With all the talk of display ad growth, there’s a problem that’s rarely addressed: Banners aren’t helpful. Honestly, can you think of any specific sites or apps, other than search, where introducing ads improved your user experience? Here’s an experiment for you. Download Ad Block Plus, use the Web for a week. See if you find your experience better or worse.
The problem is simple: Display ads are bad content. Most ads don’t deliver value, which is why fewer than 10 percent of Internet users will click on any display ad during the year. To deal with this, the display advertising industry is waging a war against consumers by placing more display ads on sites. In the words of Seth Godin, “Advertisers distract users; users ignore advertisers. Advertisers distract better; users ignore better.”
More intrusive ad formats and more sophisticated targeting risk alienating users and further eroding consumer trust. The poor user experience of display advertising ultimately hurts publishers and advertisers. They, and not the invisible ad intermediaries, have the relationship with users, and so they receive the good will and wrath of users. I shudder to think how much worse user experience could get as the display ad industry continues to grow over the next two to three years. The vicious cycle has to end. We have to stop talking about display advertising being relevant and valuable, and we need to start doing something about it.
Publishers have to walk a fine line as they need to make money from advertisements, but at the same time, they need to provide a great user experience for their visitors. In order to do so, and to help repair the damage caused by display advertising, publishers need to provide consumers with relevant content – which can be in the form of sponsored content or advertising – when they want to view it. The solution is to integrate that relevant content directly into the content that consumers are reading or viewing online and then invite them to interact with that content. This type of engagement is called invitation-driven engagement, and it benefits publishers, advertisers and, most importantly, the consumer.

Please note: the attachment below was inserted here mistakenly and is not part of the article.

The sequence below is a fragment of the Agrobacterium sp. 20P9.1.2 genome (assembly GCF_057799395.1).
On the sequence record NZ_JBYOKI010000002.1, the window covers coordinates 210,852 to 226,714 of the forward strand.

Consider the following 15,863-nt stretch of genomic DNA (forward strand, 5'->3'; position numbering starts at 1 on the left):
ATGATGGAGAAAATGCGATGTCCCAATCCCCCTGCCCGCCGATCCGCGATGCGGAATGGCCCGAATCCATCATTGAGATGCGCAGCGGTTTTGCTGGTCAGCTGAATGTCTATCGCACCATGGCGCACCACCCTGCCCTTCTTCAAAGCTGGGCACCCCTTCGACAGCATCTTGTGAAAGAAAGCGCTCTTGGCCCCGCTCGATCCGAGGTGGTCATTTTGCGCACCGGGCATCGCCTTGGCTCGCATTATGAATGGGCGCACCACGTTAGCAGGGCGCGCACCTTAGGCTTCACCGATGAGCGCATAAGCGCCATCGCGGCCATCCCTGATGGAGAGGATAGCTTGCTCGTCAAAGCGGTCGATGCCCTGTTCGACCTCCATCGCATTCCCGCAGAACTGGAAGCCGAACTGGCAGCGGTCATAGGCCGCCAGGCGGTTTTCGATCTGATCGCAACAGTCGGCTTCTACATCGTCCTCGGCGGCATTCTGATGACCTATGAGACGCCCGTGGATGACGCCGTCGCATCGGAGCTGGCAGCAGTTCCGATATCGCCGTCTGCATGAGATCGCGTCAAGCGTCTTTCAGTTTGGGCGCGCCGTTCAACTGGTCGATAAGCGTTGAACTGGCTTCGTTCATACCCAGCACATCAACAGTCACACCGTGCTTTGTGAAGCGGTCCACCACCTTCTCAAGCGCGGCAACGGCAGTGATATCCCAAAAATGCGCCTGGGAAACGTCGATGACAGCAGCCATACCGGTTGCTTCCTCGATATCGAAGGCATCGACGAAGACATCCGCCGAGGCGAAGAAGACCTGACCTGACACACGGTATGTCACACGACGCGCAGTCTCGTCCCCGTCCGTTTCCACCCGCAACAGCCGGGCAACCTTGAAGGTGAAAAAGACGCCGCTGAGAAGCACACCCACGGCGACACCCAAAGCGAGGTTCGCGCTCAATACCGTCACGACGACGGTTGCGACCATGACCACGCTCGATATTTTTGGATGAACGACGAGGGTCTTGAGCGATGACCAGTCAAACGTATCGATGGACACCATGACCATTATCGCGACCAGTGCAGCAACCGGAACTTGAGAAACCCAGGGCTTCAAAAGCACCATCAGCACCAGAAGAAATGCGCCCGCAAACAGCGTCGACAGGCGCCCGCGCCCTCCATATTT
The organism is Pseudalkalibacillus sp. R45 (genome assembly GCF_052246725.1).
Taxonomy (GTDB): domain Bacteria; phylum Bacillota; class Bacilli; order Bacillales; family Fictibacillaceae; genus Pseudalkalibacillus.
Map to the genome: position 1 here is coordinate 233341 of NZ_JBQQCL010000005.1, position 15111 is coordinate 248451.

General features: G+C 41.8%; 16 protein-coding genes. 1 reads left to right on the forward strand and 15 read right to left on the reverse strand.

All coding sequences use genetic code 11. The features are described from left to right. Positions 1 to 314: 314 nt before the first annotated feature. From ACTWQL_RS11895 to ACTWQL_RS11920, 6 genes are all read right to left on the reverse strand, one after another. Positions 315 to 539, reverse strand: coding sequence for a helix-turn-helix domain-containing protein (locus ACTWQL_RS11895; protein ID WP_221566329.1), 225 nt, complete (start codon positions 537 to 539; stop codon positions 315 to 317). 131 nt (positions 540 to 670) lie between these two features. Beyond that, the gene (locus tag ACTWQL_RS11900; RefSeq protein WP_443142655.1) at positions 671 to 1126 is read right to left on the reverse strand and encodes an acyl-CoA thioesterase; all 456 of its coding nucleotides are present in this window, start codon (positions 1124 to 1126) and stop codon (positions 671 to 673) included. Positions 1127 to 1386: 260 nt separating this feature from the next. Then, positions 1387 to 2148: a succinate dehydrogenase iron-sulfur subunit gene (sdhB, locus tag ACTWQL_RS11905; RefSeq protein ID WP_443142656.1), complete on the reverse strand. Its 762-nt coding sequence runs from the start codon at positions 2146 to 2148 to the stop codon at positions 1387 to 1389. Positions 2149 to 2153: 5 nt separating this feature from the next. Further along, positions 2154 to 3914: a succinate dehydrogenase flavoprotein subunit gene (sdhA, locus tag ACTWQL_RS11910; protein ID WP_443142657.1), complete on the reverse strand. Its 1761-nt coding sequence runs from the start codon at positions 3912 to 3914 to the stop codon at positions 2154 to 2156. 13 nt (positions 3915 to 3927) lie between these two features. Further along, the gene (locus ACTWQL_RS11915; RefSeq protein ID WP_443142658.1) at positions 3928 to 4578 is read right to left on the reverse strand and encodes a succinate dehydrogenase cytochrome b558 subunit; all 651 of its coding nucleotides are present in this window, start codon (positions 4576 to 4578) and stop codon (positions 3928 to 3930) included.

Invitation-driven engagement invites a consumer to interact with a brand with the promise that the consumer will receive value for the interaction. For example, a consumer who is reading a chocolate chip cookie recipe may notice that the word butter has text next to it that says, “Interested in a healthy alternative?” When a user rolls his mouse over that “invitation,” he is inviting an interaction and he may be presented with a lower cholesterol, lower fat alternative, such as Smart Choice Butter Spread. This form of engagement is not as intrusive as display advertising and really adds value to the user experience.
The key to invitation-driven engagement is a deep understanding of the context and content the consumer is engaged with. With that information, brands can provide timely and relevant information directly related to the content that consumers are engaged with online, in return for their time. This approach to advertising actually enhances the user experience and is much more effective than display advertising for brands.
The display advertising system is broken and publishers, advertisers and consumers are all being negatively impacted. In order to solve this problem, the ad tech community needs to identify and implement new ways to effectively advertise to consumers, and one way that is showing lots of promise is this type of contextually relevant, invitation-driven engagement.
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